What is a Simple Interest Rate and How to Calculate It, The concept of simple interest was brought by financial institutions as a way to determine the amount a person would get in the future on an existing amount and how much he has to repay against the borrowed amount. Since simple interest is easy to calculate and manage, most banks and financial institutions prefer to use the same. For example, a bank can easily make use of simple interest to determine how much a borrower needs to pay back against a loan amount. In the further part of this post, you will get to know more about simple interest, its definition, its calculation, and other relevant things.
Simple interest is largely considered as a way to measure the interest on a loan using a specific technique. This kind of calculation is done by multiplying the principal amount by the applicable interest rate for the said period (years). This is calculated by considering the number of days that have passed since the last payment date.
Any kind of change done to a loan taken on simple interest is primarily awarded to the principal amount that is still unpaid and the interest amount.
Simple Interest = (P x R x T)/100
In the above formula, P refers to principal, R means interest rate, and T means time or length.
Take a look at the following example for more clarification:
For example, just think that Sanjay has taken a personal loan of an amount of Rs. 1,00,000 at an annual interest rate of 10% from a bank for a year. At the end of the year, Amit's loan account would be in the following scenario:
Total Loan Amount Taken (P): Rs. 1,000,000
Applicable rate of interest (R) is 10%.
Time interval (T): 12 months
(P x R x T)/100 = (1,00,000*10*1)/100 = 10,000 would be the total simple interest Sanjay would pay to the bank.
Keeping this scenario in mind, Sanjay is known to owe Principal + Interest (1,000,000 + 10,000 = 1,10,000) after the first year.
There are two types of simple interests: simple and exact. However, it is interesting to know that both are calculated using the same technique. The amount of time used in each category is the only visible difference.
The exact simple interest takes into account the exact number of days in a year, which could be 365 or 366 in a leap year. On the other hand, in the case of general simple interest, 360 days are taken as the comparable number of days in a year.
Let's look at the following as an example to have a better understanding of it:
In this scenario, Sanjay borrowed Rs. 15,000 from a bank on June 1, 2020, with an assumption that he would pay it back on August 10, 2020, to expand his modest office. The ROI, or agreed-upon rate of interest, is 6%. The simple interest will be computed as follows in this scenario:
Rs. 15,000 refers to the principal amount.
Interest rate: 6%
Number of days between June 1 and August 10 is equal to 29 + 31 + 10 = 70.
Days in years: 70 days x 1/360 days = 7/36 years
Now, apply this equation = (P x R x T)/100
Interest comes to Rs. 175 (15,000 x 6% x 7/36).
As a result, Sanjay would have to shell out Rs. 175 as total interest.
Now by using the same formula, determine the precise method for calculating simple interest:
Total Amount: INR 15, 000
Duration: 70 / 365 years
The interest calculation will be as follows:
150 000 x 6% x 70 / 365 = 180 Rupees
Simple interest is quite easier to measure and decode in comparison to compound interest. There is no need to worry for a person about interest being added to the principal amount if your loan is for the short term or based on compound interest. For instance, simple interest is charged on a majority of vehicle loans and home loans.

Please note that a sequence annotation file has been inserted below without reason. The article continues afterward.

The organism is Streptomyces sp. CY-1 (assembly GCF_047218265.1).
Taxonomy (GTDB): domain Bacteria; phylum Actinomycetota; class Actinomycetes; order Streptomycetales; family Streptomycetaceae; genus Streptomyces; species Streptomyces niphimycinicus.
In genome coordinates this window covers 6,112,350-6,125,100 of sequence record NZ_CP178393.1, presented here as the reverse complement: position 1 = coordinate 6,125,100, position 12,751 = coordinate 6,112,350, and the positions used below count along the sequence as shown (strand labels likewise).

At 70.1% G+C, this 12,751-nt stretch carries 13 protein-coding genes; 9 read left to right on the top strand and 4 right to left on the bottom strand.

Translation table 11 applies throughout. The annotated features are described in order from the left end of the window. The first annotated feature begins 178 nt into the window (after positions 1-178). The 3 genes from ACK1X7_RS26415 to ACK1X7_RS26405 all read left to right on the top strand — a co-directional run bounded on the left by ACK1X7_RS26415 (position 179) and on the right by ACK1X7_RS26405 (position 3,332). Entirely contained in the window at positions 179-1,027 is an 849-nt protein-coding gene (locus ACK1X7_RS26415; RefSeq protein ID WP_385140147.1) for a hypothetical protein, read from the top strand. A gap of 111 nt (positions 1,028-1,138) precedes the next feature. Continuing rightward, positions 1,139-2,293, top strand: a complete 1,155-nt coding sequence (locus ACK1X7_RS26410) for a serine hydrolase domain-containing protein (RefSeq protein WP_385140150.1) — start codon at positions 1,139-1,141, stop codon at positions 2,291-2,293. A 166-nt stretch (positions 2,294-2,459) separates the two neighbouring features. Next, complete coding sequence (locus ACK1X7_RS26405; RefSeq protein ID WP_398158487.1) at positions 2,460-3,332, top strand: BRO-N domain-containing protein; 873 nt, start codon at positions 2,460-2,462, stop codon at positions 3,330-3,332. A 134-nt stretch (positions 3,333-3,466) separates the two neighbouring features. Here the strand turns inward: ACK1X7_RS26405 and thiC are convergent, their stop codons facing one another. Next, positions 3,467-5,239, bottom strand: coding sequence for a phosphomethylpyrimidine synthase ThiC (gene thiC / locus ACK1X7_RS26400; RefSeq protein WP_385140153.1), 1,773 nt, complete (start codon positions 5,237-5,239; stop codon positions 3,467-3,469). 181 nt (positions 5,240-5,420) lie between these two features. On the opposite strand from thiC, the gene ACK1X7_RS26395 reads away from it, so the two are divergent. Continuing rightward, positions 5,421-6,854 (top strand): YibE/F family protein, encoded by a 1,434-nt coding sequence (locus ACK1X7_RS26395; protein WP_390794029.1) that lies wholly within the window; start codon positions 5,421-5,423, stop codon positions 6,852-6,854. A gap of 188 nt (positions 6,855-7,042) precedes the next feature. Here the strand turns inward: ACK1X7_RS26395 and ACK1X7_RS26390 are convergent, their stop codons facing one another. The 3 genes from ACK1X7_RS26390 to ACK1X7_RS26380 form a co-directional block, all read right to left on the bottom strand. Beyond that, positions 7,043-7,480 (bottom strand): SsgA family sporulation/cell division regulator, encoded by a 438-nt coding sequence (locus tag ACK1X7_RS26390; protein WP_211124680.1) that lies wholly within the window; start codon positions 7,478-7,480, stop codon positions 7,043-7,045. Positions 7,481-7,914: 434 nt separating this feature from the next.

Compound interest gets favored over simple interest for investment purposes since it allows a quicker appreciation of the money than it would in an account. When it comes to determining the yearly percentage return, compound interest is considered primarily. That is the annual cost of borrowing money or the annual rate of return.
A borrower is obliged to pay simple interest to obtain a loan for the said amount. When you make a payment, the principal—the amount you borrowed—is applied to the remaining funds after the interest is subtracted.
It would be easy for a borrower to calculate and pay simple interest if there were no late payments. As long as you pay your principal installments on time, you will eventually pay less interest. Late payments might result in higher interest rates for borrowers, which could lengthen the time it takes them to pay off the total loan.
Simple interest is used in the calculation of various long-term loans as well as short-term loans. For example, most consumer and vehicle loans are based on simple interest estimates.
Simple interest is the money you receive as an investor in exchange for extending a loan to an individual or organization for a predetermined amount of time. Your payment amount is based on the percentage that you and the borrower agreed upon. You will only be compensated in excess if the borrower makes late payments. It raises the possible interest rate for a particular loan.
This kind of interest may also be applicable to savings accounts maintained with financial institutions, as well as investment options for individuals or businesses. Certain certificates of deposits (CDs), which give the depositor a fixed sum of money over a certain period of time, employ simple interest. Simple interest is also taken into account in the computation as
Simple interest and compound interest tend to carry differences primarily in that the previous one simply pays interest on the principal value, while the latter lends interest on both the principal amount and accumulated interest from earlier periods.
Some of the most common applications that employ simple interest calculation are auto loans, FMCD loans, monthly amortization, etc.
Yes, both simple and compound interest are used in banks nowadays.